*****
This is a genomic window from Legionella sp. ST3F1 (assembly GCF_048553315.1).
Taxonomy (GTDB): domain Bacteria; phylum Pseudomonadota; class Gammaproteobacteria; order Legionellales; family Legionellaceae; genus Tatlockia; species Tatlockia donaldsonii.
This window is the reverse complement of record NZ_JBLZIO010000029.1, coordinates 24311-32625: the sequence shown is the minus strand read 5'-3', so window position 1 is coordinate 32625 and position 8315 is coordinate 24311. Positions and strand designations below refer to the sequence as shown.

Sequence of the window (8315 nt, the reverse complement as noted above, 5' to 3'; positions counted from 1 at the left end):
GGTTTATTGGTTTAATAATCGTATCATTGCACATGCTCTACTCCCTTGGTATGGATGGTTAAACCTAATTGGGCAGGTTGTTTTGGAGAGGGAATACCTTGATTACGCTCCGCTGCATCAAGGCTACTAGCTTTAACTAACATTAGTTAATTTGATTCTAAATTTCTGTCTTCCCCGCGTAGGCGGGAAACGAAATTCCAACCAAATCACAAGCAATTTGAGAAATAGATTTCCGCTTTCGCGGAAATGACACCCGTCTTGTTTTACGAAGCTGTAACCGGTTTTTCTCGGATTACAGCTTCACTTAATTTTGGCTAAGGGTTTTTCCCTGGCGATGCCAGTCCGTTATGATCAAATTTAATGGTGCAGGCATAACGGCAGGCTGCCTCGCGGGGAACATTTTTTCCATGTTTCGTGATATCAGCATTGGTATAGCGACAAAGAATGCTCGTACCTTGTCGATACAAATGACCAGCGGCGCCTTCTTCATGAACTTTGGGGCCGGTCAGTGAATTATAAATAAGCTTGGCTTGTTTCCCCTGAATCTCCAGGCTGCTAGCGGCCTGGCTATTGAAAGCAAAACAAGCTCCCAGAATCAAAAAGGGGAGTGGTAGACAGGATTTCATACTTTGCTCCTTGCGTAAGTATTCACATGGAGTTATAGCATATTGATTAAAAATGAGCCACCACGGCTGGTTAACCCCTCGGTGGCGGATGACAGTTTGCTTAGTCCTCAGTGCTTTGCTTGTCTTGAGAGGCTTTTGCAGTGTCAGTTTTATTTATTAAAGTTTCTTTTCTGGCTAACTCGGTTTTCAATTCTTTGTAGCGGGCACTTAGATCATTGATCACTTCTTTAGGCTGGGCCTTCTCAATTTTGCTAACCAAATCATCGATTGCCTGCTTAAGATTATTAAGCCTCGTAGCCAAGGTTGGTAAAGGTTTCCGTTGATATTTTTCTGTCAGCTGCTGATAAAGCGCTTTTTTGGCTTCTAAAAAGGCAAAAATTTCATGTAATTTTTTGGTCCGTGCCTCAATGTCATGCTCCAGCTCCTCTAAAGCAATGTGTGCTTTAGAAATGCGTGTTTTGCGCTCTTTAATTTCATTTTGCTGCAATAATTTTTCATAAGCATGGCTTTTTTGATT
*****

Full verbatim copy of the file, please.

This is a genomic window from Legionella sp. ST3F1 (assembly GCF_048553315.1).
Taxonomy (GTDB): domain Bacteria; phylum Pseudomonadota; class Gammaproteobacteria; order Legionellales; family Legionellaceae; genus Tatlockia; species Tatlockia donaldsonii.
This window is the reverse complement of record NZ_JBLZIO010000029.1, coordinates 24311-32625: the sequence shown is the minus strand read 5'-3', so window position 1 is coordinate 32625 and position 8315 is coordinate 24311. Positions and strand designations below refer to the sequence as shown.

Sequence of the window (8315 nt, the reverse complement as noted above, 5' to 3'; positions counted from 1 at the left end):
GGTTTATTGGTTTAATAATCGTATCATTGCACATGCTCTACTCCCTTGGTATGGATGGTTAAACCTAATTGGGCAGGTTGTTTTGGAGAGGGAATACCTTGATTACGCTCCGCTGCATCAAGGCTACTAGCTTTAACTAACATTAGTTAATTTGATTCTAAATTTCTGTCTTCCCCGCGTAGGCGGGAAACGAAATTCCAACCAAATCACAAGCAATTTGAGAAATAGATTTCCGCTTTCGCGGAAATGACACCCGTCTTGTTTTACGAAGCTGTAACCGGTTTTTCTCGGATTACAGCTTCACTTAATTTTGGCTAAGGGTTTTTCCCTGGCGATGCCAGTCCGTTATGATCAAATTTAATGGTGCAGGCATAACGGCAGGCTGCCTCGCGGGGAACATTTTTTCCATGTTTCGTGATATCAGCATTGGTATAGCGACAAAGAATGCTCGTACCTTGTCGATACAAATGACCAGCGGCGCCTTCTTCATGAACTTTGGGGCCGGTCAGTGAATTATAAATAAGCTTGGCTTGTTTCCCCTGAATCTCCAGGCTGCTAGCGGCCTGGCTATTGAAAGCAAAACAAGCTCCCAGAATCAAAAAGGGGAGTGGTAGACAGGATTTCATACTTTGCTCCTTGCGTAAGTATTCACATGGAGTTATAGCATATTGATTAAAAATGAGCCACCACGGCTGGTTAACCCCTCGGTGGCGGATGACAGTTTGCTTAGTCCTCAGTGCTTTGCTTGTCTTGAGAGGCTTTTGCAGTGTCAGTTTTATTTATTAAAGTTTCTTTTCTGGCTAACTCGGTTTTCAATTCTTTGTAGCGGGCACTTAGATCATTGATCACTTCTTTAGGCTGGGCCTTCTCAATTTTGCTAACCAAATCATCGATTGCCTGCTTAAGATTATTAAGCCTCGTAGCCAAGGTTGGTAAAGGTTTCCGTTGATATTTTTCTGTCAGCTGCTGATAAAGCGCTTTTTTGGCTTCTAAAAAGGCAAAAATTTCATGTAATTTTTTGGTCCGTGCCTCAATGTCATGCTCCAGCTCCTCTAAAGCAATGTGTGCTTTAGAAATGCGTGTTTTGCGCTCTTTAATTTCATTTTGCTGCAATAATTTTTCATAAGCATGGCTTTTTTGATT